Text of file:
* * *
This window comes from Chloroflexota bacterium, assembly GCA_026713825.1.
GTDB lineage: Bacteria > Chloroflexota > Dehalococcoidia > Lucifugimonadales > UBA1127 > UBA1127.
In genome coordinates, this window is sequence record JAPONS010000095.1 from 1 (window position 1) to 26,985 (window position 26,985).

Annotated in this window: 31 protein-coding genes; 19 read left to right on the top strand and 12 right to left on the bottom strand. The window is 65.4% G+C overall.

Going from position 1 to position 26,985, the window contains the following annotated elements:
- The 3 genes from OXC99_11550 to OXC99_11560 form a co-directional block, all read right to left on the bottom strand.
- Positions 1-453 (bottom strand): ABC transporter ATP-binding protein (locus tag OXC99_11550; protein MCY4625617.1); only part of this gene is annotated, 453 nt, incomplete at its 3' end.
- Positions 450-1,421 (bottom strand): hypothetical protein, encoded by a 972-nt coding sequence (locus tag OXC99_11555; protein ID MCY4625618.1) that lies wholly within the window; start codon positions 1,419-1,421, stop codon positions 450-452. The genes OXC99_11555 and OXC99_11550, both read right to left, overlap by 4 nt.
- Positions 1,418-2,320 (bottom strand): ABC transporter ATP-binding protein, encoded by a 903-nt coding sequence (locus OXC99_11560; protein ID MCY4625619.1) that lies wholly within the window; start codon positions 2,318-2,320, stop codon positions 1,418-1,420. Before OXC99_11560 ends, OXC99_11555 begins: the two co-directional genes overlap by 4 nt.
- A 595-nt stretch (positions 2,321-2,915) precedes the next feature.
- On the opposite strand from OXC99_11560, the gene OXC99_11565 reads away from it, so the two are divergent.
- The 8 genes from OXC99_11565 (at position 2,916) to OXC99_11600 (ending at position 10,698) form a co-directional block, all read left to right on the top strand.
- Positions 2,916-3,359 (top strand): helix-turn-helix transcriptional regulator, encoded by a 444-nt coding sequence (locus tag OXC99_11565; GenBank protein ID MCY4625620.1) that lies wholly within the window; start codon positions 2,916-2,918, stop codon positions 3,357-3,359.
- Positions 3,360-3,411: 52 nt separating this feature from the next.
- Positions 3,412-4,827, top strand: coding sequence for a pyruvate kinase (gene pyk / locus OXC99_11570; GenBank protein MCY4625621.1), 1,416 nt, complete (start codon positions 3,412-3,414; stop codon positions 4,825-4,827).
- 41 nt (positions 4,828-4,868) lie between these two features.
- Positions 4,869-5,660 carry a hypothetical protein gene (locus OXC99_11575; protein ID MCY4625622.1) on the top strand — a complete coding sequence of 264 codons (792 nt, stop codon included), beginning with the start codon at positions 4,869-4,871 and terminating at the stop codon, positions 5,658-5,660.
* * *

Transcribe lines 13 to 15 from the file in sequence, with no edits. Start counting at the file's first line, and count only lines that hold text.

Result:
- Positions 2,916-3,359 (top strand): helix-turn-helix transcriptional regulator, encoded by a 444-nt coding sequence (locus tag OXC99_11565; GenBank protein ID MCY4625620.1) that lies wholly within the window; start codon positions 2,916-2,918, stop codon positions 3,357-3,359.
- Positions 3,360-3,411: 52 nt separating this feature from the next.
- Positions 3,412-4,827, top strand: coding sequence for a pyruvate kinase (gene pyk / locus OXC99_11570; GenBank protein MCY4625621.1), 1,416 nt, complete (start codon positions 3,412-3,414; stop codon positions 4,825-4,827).